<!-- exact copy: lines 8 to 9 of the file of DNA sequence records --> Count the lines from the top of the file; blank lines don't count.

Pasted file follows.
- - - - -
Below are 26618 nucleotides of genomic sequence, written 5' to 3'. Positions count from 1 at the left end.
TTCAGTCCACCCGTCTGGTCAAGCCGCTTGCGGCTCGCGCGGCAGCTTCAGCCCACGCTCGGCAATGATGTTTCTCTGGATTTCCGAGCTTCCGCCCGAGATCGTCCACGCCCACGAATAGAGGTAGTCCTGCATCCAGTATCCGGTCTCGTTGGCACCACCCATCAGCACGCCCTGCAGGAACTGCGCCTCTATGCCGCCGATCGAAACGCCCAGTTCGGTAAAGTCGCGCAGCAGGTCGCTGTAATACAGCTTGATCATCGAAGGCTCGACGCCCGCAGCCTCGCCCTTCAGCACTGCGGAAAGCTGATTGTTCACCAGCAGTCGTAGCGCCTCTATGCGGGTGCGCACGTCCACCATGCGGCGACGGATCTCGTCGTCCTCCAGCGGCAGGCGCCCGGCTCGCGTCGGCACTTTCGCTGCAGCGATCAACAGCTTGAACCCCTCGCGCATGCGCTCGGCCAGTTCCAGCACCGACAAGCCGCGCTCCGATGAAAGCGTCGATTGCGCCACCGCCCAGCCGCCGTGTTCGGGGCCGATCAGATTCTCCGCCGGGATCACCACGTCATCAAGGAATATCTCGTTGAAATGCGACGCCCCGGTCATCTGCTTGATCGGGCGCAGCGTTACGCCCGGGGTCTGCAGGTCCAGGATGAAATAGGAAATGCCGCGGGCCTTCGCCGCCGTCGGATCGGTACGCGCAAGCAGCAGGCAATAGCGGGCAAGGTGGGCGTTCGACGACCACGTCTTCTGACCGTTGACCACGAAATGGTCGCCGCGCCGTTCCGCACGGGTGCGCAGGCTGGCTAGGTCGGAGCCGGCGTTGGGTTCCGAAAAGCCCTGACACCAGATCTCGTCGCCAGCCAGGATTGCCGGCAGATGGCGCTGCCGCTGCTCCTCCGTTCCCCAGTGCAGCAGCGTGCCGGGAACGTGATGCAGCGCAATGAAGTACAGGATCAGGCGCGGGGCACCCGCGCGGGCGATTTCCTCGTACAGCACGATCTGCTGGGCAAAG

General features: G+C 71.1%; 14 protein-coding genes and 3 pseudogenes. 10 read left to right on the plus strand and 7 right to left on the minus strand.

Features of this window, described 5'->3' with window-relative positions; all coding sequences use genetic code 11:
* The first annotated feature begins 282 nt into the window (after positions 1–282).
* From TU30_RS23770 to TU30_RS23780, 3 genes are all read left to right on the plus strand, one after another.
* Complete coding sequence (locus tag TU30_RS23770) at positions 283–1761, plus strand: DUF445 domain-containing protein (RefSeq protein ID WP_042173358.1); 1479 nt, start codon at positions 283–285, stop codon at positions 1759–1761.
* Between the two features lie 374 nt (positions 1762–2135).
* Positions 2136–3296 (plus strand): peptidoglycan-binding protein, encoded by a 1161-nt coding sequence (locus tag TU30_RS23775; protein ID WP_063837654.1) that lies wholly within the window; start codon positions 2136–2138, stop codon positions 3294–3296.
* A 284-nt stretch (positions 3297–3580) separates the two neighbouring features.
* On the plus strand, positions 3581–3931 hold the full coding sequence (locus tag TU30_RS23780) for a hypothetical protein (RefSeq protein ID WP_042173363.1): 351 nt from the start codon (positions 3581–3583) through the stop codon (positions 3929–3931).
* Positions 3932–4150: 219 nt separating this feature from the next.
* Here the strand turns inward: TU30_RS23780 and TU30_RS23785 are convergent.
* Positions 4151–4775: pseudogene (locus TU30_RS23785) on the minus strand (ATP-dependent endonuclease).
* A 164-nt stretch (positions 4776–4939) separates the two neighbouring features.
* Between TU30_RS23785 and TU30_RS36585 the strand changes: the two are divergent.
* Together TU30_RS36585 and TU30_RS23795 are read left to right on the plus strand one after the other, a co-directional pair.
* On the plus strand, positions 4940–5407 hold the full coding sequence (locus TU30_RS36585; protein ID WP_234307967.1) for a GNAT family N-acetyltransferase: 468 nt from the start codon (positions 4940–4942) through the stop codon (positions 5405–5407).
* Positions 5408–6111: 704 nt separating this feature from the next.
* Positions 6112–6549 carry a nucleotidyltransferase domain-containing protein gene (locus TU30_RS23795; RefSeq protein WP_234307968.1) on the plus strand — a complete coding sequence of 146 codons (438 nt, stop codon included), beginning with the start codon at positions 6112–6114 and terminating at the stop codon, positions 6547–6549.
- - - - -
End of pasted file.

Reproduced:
* Between the two features lie 374 nt (positions 1762–2135).
* Positions 2136–3296 (plus strand): peptidoglycan-binding protein, encoded by a 1161-nt coding sequence (locus tag TU30_RS23775; protein ID WP_063837654.1) that lies wholly within the window; start codon positions 2136–2138, stop codon positions 3294–3296.